History of The Stanleys

In the early 1920s leading cartoonists participated in the Artists’ Ball. This was an annual bohemian revel held at the Sydney Town Hall. When the revelry grew so boisterous for the more timid and elite fine artists that it was temporarily abandoned, the cartoonists took up the reins and for the next 30 years or so, continued to stage their own Black and White Artists Ball.

Out of these shindigs the Club grew. Named the Sydney Black and White Artists’ Club, its membership included every famous cartoonist in Sydney, such as Stan Cross, Jim Bancks, Syd Nicholls, George Finey and so many others.

However, realising that there were numbers of newspaper cartoonists employed in other states and in country areas, the Sydney group decided it was time to expand their membership and activities. The name was changed to the Australian Black and White Artists’ Club and the membership grew to more than 100 members. In 1984, the membership had grown to nearly 400 and it was decided by the national committee that it was time they had awards to be presented to winners in various categories and that an annual function should be held for the presentations.

In early 1985 the Awards Committee approached Mr Trevor Kennedy, then Editor-in-Chief of The Bulletin, to provide exclusive sponsorship for a series of annual awards for cartoonists and other newspaper and magagazine artists.


The Bulletin agreed to the sponsorship and named the event “The Bulletin Black and White Artists’ Awards” and the tradition had begun. Samples of members’ work was circulated to all members in the club in the form of the “voting book” and secret balloting by members for artists in six categories was conducted. The votes were forwarded anonymously to Peat Marwick and Mitchell, a leading firm of accountants who provided the names of the winners for the night.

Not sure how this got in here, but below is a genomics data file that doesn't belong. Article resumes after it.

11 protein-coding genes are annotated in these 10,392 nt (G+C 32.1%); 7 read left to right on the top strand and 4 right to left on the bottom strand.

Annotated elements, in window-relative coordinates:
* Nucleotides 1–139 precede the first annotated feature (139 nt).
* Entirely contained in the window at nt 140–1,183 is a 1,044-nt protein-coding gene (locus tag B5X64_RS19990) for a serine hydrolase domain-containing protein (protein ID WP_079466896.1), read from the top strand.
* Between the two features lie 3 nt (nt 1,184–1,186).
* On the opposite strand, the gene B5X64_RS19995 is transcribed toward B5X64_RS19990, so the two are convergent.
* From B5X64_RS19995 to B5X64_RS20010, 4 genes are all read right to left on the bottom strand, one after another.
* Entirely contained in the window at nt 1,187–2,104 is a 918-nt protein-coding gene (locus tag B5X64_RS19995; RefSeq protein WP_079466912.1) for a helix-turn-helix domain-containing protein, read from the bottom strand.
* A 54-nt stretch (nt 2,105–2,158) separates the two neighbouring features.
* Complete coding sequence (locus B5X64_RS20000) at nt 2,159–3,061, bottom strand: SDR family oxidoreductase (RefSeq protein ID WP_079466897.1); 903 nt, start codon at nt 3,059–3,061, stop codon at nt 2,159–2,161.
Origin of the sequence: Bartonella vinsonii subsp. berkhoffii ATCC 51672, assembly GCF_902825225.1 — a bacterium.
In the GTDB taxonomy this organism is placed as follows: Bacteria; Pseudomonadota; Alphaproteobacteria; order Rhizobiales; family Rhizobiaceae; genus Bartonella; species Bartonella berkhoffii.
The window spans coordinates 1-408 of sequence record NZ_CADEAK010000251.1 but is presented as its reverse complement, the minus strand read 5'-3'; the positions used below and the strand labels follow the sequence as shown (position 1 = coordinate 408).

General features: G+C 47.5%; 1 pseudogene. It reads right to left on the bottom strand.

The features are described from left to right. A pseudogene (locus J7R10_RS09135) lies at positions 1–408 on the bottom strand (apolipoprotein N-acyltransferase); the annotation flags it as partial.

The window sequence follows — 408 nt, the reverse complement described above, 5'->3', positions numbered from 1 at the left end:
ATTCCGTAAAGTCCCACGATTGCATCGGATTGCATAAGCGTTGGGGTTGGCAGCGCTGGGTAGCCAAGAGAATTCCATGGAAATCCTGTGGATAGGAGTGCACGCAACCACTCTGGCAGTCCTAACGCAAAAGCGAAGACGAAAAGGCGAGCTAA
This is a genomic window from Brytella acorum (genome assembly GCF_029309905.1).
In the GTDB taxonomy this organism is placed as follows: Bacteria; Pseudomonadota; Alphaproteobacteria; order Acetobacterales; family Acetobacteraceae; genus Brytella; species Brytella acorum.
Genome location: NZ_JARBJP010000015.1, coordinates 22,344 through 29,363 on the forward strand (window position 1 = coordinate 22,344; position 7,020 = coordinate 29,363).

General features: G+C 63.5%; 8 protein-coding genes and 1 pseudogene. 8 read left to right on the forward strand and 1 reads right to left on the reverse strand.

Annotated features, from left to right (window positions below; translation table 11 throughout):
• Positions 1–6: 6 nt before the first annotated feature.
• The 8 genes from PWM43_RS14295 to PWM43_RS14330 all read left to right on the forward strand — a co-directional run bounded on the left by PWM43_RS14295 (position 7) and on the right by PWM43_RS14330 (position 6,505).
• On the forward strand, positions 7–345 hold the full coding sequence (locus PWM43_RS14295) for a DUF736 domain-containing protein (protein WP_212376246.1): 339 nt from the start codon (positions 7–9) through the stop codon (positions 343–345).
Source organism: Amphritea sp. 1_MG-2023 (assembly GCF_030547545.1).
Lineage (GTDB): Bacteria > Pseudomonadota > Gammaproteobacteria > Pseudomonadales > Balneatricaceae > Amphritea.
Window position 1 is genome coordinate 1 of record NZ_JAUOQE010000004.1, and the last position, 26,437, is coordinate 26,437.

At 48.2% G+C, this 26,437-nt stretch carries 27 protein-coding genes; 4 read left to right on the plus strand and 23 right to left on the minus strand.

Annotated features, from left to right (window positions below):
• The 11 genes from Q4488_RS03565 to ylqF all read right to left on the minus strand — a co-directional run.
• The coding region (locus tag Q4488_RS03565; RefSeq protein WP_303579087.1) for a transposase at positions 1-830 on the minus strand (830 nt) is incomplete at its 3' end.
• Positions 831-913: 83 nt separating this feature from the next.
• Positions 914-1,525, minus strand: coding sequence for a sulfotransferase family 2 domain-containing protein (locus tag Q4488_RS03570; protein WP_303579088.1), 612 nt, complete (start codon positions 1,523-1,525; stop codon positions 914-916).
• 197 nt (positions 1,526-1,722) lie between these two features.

Stanley Award

The club commissioned Eberharde Franke to sculpt a model of the well known cartoon ‘For gor’sake stop laughing, this is serious!’ by Stan Cross, one of the greatest members of the black and white craft and a foundation member of the club. Bronze, silver and gold statuettes were cast from the model to present to the winners at the inaugural Awards Night in Nov 1985.

With an increased public profile, the club has attracted other corporations who recognise the talent of our artists’ and their role in Australia. In 1989, The Australian newspaper sponsored the Bill Mitchell Award to be presented annually at The Stanleys as an encouragement award to young artists.

In Nov 2014, the ACA celebrated the 30th anniversary of The Stanleys in Sydney, NSW.